LIVE FOREVER
Guitar Player|October 2021
With a history that includes the Allman Brothers, Aretha Franklin and Jason Isbell, FAME Studios makes plans for a bright and very long future.
MARTIN McQUADE

MUSCLE SHOALS’ WATERS are potent. For generations, they have poured out hit records, a multitude of which have flowed from Alabama’s FAME Studios. The name stands for Florence Alabama Music Enterprises. In 1959, record producer/songwriter/ guitarist Rick Hall founded the music hub as a place where race played no role. What mattered was serving the region’s native musical stew, which featured the participation of artists ranging from Duane Allman and Otis Redding to Aretha Franklin and Etta James. Hall’s son Rodney discloses the recipe in Shoals vernacular. “It’s a swampy kind of music,” he says. “Funky. A lot of bass, and a lot of kick drum. More than that, it’s an amalgamation of country, rock and soul, put together in a gumbo that’s been cooking in the Shoals for over 100 years.”

FAME’s past has been celebrated in the remarkable music made within its rooms. They include Wilson Pickett’s “Mustang Sally” and “Hey Jude” (the latter featuring Duane Allman on guitar), Jimmy Hughes’ “Steal Away,” James’s “Tell Mama” and Franklin’s “I Never Loved a Man (The Way That I Love You).” Today, the studio anticipates a vibrant future through an extensive renovation, set in motion when producer Glenn Rosenstein was in the Shoals and urgently in need of a studio. Having collaborated with Rodney Hall at FAME’s premiere Studio A, he hoped to use it again. However, only Studio B, built-in 1967, was available. Rosenstein didn’t dismay. Indeed, he had an epiphany. “I said, ‘Rodney, B has tremendous acoustics,’” Rosenstein recalls. “Imagine installing better gear, making alterations, and revitalizing it.’ Rodney, always plain-spoken, said, ‘Put your money where your mouth is.’ By December 2019, we were rebuilding B.”

“That’s when we put the first crowbar into the wall,” Halls adds. “Studio B’s equipment was A’s hand-me-downs. We envisioned taking a great-sounding underutilized studio and turning it into a world-class facility like A. We’ve surpassed that goal.”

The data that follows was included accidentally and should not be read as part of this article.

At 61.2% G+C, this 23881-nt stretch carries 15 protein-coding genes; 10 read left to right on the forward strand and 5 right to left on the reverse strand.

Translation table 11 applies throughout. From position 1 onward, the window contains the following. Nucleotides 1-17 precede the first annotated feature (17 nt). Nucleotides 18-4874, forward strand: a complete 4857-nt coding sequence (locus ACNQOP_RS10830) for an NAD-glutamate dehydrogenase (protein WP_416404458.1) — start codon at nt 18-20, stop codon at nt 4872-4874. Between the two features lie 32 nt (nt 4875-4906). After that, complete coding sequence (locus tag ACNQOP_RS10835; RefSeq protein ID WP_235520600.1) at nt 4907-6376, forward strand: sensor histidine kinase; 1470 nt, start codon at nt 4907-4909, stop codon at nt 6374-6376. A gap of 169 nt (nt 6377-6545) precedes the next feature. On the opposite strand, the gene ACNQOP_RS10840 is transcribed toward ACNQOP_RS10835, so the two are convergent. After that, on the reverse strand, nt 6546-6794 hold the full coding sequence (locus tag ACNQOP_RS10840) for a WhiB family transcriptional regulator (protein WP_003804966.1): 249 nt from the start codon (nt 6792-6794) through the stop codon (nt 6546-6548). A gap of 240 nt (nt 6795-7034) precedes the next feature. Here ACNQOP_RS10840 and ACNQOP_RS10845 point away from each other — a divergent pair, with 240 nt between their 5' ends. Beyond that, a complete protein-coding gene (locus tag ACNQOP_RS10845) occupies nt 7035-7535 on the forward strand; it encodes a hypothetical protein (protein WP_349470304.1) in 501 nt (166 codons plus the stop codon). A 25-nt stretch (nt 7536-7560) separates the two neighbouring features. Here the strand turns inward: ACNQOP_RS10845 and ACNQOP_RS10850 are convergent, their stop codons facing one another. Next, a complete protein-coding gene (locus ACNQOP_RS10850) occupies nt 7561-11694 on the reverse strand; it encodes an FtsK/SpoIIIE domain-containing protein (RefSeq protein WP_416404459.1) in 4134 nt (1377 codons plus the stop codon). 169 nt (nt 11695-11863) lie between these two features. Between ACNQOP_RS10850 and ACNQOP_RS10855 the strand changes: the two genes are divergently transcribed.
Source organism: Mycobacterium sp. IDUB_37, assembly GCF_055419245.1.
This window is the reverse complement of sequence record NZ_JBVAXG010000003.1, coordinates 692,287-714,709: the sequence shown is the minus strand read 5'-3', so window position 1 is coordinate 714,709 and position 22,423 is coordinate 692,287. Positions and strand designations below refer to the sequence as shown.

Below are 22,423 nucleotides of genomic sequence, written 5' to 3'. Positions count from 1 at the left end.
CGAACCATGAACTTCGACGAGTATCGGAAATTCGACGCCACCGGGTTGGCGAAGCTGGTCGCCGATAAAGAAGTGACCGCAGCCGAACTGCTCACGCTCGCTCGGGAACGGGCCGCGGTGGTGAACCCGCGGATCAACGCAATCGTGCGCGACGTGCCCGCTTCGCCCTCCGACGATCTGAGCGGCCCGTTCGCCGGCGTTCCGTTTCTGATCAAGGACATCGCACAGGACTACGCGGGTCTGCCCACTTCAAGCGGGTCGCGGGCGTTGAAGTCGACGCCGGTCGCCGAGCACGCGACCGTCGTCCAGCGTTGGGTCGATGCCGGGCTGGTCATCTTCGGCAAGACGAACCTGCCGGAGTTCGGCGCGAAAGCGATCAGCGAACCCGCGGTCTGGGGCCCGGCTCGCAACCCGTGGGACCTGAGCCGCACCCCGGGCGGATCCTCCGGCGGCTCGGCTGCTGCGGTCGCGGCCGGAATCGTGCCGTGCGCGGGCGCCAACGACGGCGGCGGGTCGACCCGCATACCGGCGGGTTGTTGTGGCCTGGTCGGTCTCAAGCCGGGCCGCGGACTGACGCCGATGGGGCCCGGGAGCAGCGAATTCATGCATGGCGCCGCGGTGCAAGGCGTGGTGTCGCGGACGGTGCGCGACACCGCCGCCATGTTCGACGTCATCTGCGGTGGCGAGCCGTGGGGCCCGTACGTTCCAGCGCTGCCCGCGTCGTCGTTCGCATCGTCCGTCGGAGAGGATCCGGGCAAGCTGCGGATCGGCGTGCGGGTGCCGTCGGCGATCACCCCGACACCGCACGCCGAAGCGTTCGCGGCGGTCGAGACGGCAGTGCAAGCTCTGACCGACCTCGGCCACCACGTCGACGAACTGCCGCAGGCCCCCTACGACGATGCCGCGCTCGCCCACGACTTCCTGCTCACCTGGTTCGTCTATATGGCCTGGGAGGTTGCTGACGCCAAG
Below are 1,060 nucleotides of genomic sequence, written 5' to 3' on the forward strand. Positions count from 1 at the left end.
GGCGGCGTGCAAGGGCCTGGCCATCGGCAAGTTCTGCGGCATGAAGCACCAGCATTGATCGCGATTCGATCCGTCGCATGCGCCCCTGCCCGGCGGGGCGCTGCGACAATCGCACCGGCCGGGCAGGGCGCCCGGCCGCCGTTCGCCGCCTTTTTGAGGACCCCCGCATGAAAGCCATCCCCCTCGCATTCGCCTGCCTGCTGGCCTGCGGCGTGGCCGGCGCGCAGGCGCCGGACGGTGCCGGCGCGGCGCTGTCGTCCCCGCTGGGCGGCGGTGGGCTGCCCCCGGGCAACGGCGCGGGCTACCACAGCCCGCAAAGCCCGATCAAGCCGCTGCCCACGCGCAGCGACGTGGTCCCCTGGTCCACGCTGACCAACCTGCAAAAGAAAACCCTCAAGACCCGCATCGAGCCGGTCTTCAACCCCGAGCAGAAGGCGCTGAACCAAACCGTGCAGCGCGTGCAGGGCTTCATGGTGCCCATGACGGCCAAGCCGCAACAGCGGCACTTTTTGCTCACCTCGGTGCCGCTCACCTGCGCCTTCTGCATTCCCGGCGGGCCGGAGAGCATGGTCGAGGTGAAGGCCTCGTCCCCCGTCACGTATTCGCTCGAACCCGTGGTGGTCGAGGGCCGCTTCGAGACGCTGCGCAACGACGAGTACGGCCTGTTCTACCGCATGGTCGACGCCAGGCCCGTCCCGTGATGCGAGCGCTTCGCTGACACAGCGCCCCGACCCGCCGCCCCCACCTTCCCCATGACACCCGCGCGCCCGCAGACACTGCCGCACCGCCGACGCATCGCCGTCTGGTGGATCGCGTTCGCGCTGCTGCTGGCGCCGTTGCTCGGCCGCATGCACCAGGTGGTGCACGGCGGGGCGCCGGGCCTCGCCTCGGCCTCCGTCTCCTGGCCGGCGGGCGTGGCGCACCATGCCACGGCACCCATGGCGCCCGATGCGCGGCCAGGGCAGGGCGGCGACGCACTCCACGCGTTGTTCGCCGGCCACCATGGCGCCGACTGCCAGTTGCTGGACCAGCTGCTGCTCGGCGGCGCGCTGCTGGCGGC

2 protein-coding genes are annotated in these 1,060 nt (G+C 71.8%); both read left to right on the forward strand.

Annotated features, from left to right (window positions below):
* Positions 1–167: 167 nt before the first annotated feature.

Rosenstein approached the endeavor pragmatically as well as reverentially. After all, Studio B is where Duane Allman held auditions for what would become the Allman Brothers Band. He jammed there with drummer Jaimoe and bassist Barry Oakley, and, later, brother Gregg turned up to join the proceedings. “The room’s pedigree was never lost on us, knowing the Allmans’ accomplishments there,” Rosenstein says. “B’s sonics are ideal for vocals, tracking and much more. We avoided changing that vibe. However, we didn’t want a museum but rather a working studio for people who appreciate outstanding acoustics. Standing on the shoulders of the greats is one thing; being able to create is another. We did the archeology carefully. We repurposed the control room with inherited equipment enhancing its functionality. As we removed things from walls and widened the room to accommodate modern equipment, we incorporated various iterations into the room’s design and the wall coverings.”

Musically, the room contains many treasured pieces from the past. “A favorite historic guitar available at B is a Cherry Sunburst 1972 Gibson Les Paul Custom that Keith Richards and Lou Reed have played,” Rosenstein says. “We’ve added a Fairchild replica that producer/guitarist Eric Valentine created.” Most impressive is Studio B’s console: a beautifully restored, vintage Solid State Logic 6056E 56-channel console initially used in Stevie Ray Vaughan’s studio to record three of his albums. In addition, FAME is restoring the studio’s original handmade console. “The Allmans’ band was the first to run a signal through it,” Hall says.

In bringing the studio up to the present, Rosenstein carefully balanced vintage with state-of-the-art equipment. “We’ve got a lot of tube-based recording gear, the latest plug-ins, the latest versions of Pro Tools and other digital/audio work stations, high-end digital IO and analog 24-track,” he says. “We’re not limited to one tonality or style.” Hall emphasizes FAME’s analog capabilities. “We recorded Gregg Allman’s last album to tape,” he says, referring to the 2017 effort Southern Blood. “For remixes, we pull up sound from old multitrack recordings.”

Although business dropped off during the Covid-19 pandemic, FAME adapted. “We remotely recorded Demi Lovato while her producers were in London,” Hall says. Bookings are now strong again. The artists who have played at the revived B include guitarist/producer Tom Bukovac, country singer-songwriter Margo Price, the Raconteurs (featuring Jack White and Brendan Benson), gospel group the Blind Boys of Alabama, and the War and Treaty. Rosenstein just mixed an album for Bob Marley’s guitarist Earl “Chinna” Smith. “We’re stepping outside the box,” he says.

For Hall, the refurbishment was extremely personal. “My dad died in 2018,” he said. “Among his last wishes was to safeguard FAME’s heritage by ensuring it remains a studio with two world-class facilities. Jimmy Johnson, who died in December 2019, was among the first people we invited upon finishing B. Jimmy was our studio guitarist and my dad’s sound engineer. We think he put his blessing on it. In many ways, this is a tribute to Jimmy.”

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